Opening Act: Seven Islands

Reporting on Politics and Policy.
July 24 2012 8:36 AM

Opening Act: Seven Islands

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CENTENNIAL, CO - JULY 23: Accused movie theater shooter James Holmes makes his first court appearance at the Arapahoe County on July 23, 2012 in Centennial, Colorado. According to police, Holmes killed 12 people and injured 58 others during a shooting rampage at an opening night screening of 'The Dark Knight Rises' July 20, in Aurora, Colorado. (Photo by RJ Sangosti-Pool/Getty Images)

Photo by RJ Sangosti-Pool/Getty Images

Reid Cherlin asks a Democratic staffer about the NRA's power, and the resulting quote actually earns its anonymity.

David Weigel David Weigel

David Weigel, a former Slate politics reporter, is a reporter for Bloomberg Politics

We do absolutely anything they ask and we NEVER cross them—which includes asking permission to cosponsor any bills endorsed by the Humane Society (the answer is usually no) and complying with their demand to oppose the DISCLOSE Act, neither of which have anything to do with guns.
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Timothy Murphy reads the blog posts of a Ron Paul-endorsed candidate in Texas, and finds him really, seriously keen to believe conspiracies.

Greg Sargent grills the businessman who appeared in Mitt Romney's "I'm gonna pretend I misunderstood Obama" ad.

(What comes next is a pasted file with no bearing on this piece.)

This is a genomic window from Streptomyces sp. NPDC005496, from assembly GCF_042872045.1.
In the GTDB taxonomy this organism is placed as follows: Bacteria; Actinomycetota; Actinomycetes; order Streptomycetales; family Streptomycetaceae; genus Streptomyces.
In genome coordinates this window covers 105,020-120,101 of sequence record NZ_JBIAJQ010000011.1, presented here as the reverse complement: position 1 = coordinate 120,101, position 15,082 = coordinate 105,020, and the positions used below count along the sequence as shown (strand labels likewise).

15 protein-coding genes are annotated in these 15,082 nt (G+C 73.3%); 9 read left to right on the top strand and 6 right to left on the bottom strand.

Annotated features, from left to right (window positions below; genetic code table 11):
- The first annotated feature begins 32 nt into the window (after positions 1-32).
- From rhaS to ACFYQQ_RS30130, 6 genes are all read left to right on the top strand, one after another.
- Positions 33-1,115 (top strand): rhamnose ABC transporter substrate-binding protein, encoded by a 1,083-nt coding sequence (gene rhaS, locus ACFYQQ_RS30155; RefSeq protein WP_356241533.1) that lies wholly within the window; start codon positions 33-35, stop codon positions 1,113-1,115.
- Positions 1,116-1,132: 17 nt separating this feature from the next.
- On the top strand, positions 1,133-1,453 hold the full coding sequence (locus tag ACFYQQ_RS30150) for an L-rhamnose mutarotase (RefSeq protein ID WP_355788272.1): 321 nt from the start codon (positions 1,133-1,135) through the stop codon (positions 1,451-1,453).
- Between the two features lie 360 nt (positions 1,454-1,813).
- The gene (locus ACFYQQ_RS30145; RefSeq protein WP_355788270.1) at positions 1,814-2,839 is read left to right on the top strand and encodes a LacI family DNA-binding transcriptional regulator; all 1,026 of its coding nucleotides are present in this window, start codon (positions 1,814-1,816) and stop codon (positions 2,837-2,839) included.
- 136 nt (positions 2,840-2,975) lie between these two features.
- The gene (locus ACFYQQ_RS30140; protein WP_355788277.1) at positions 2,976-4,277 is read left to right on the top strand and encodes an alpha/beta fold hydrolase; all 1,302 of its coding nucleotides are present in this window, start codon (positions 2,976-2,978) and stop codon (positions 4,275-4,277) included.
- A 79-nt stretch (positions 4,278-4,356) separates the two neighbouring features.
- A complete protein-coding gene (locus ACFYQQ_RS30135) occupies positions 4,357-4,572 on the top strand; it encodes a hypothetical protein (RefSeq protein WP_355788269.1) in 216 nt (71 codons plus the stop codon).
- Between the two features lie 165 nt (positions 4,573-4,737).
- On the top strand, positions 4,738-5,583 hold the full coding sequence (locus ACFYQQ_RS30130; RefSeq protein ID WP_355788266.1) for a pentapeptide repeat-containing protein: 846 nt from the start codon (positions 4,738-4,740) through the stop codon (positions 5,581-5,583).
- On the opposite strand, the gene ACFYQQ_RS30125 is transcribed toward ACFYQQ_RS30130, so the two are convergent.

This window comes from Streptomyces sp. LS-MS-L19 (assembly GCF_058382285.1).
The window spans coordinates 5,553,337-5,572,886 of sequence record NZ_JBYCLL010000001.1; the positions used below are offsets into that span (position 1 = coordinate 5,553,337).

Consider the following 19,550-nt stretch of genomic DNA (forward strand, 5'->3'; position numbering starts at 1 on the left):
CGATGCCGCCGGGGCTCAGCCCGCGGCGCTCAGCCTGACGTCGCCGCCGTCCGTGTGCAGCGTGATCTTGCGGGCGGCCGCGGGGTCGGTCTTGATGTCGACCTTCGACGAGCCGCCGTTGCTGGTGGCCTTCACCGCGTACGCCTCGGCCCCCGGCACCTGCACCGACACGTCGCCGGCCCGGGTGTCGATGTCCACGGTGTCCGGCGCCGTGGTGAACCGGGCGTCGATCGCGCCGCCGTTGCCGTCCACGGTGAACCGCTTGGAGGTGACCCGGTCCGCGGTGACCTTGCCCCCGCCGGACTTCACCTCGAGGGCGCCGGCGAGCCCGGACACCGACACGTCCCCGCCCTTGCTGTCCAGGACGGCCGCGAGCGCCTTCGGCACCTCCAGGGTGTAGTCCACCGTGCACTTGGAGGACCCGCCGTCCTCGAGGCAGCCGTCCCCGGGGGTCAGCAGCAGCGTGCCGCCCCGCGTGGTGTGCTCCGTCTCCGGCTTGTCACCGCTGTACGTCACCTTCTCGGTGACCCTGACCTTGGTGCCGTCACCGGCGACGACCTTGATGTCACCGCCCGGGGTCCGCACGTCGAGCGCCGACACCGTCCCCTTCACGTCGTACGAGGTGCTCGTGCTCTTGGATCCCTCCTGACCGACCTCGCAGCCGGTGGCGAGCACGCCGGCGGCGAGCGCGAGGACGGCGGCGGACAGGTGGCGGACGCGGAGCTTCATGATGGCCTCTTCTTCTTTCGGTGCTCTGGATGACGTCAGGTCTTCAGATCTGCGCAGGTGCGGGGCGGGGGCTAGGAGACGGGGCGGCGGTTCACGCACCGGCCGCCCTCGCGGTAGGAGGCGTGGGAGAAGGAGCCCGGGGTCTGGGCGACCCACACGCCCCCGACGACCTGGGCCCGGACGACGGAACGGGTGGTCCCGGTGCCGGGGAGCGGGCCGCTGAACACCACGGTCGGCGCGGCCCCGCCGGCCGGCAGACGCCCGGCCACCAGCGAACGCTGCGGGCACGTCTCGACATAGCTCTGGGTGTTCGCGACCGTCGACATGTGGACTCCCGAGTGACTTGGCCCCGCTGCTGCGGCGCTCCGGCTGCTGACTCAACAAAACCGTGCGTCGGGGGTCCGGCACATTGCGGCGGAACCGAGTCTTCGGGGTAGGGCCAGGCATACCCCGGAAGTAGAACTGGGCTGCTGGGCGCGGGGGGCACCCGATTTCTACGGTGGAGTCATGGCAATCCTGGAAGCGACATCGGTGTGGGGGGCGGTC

A key fact (already widely-circulated) in a WSJ editorial turns out to be bunk.

The AP writes about Sen. Orrin Hatch's post-primary zeal for tax reform. Sounds like a "now he's free to ignore the Tea Party" story, but he's being slippery yet.

Republican presidential candidate Mitt Romney agrees with Hatch that there should be a one-year extension on all of the Bush-era tax cuts, then comprehensive tax reform. President Barack Obama wants to let those tax cuts expire for Americans making more than $250,000 a year, and then do reform.
Hatch would have great say in where the discussion ends – with a new tax code, a collapse of talks or something in-between. He has willing negotiating partners in both parties, beginning with his Democratic counterpart atop the Finance Committee hierarchy, Sen. Max Baucus of Montana, and including some of the most agile dealmakers in Congress.

And real talk from Rush Limbaugh.

David Weigel, a former Slate politics reporter, is a reporter for Bloomberg Politics

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